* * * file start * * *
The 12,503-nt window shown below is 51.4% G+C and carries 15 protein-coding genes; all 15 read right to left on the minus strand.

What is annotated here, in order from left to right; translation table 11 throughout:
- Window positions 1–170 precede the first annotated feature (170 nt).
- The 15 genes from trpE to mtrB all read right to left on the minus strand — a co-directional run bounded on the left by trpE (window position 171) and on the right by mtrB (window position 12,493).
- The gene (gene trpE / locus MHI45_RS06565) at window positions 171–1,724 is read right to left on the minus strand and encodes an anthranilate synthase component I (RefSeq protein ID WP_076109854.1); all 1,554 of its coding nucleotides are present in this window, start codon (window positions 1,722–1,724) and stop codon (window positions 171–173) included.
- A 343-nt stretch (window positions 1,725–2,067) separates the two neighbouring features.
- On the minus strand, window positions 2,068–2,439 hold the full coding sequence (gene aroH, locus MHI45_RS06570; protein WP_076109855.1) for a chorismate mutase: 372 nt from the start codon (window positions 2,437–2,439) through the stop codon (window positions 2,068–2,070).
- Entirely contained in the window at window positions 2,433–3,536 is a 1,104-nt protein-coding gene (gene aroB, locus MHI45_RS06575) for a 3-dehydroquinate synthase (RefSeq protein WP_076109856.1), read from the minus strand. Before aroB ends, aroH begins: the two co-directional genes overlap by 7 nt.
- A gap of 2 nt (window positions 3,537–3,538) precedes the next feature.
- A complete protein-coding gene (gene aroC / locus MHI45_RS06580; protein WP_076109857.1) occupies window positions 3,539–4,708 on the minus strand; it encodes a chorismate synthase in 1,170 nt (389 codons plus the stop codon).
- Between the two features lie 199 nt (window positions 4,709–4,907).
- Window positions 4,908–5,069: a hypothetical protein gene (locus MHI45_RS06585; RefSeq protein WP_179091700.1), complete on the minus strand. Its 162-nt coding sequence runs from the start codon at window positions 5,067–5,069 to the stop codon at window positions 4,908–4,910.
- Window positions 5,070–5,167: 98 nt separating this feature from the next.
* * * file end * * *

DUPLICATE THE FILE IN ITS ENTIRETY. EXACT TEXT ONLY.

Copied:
The 12,503-nt window shown below is 51.4% G+C and carries 15 protein-coding genes; all 15 read right to left on the minus strand.

What is annotated here, in order from left to right; translation table 11 throughout:
- Window positions 1–170 precede the first annotated feature (170 nt).
- The 15 genes from trpE to mtrB all read right to left on the minus strand — a co-directional run bounded on the left by trpE (window position 171) and on the right by mtrB (window position 12,493).
- The gene (gene trpE / locus MHI45_RS06565) at window positions 171–1,724 is read right to left on the minus strand and encodes an anthranilate synthase component I (RefSeq protein ID WP_076109854.1); all 1,554 of its coding nucleotides are present in this window, start codon (window positions 1,722–1,724) and stop codon (window positions 171–173) included.
- A 343-nt stretch (window positions 1,725–2,067) separates the two neighbouring features.
- On the minus strand, window positions 2,068–2,439 hold the full coding sequence (gene aroH, locus MHI45_RS06570; protein WP_076109855.1) for a chorismate mutase: 372 nt from the start codon (window positions 2,437–2,439) through the stop codon (window positions 2,068–2,070).
- Entirely contained in the window at window positions 2,433–3,536 is a 1,104-nt protein-coding gene (gene aroB, locus MHI45_RS06575) for a 3-dehydroquinate synthase (RefSeq protein WP_076109856.1), read from the minus strand. Before aroB ends, aroH begins: the two co-directional genes overlap by 7 nt.
- A gap of 2 nt (window positions 3,537–3,538) precedes the next feature.
- A complete protein-coding gene (gene aroC / locus MHI45_RS06580; protein WP_076109857.1) occupies window positions 3,539–4,708 on the minus strand; it encodes a chorismate synthase in 1,170 nt (389 codons plus the stop codon).
- Between the two features lie 199 nt (window positions 4,709–4,907).
- Window positions 4,908–5,069: a hypothetical protein gene (locus MHI45_RS06585; RefSeq protein WP_179091700.1), complete on the minus strand. Its 162-nt coding sequence runs from the start codon at window positions 5,067–5,069 to the stop codon at window positions 4,908–4,910.
- Window positions 5,070–5,167: 98 nt separating this feature from the next.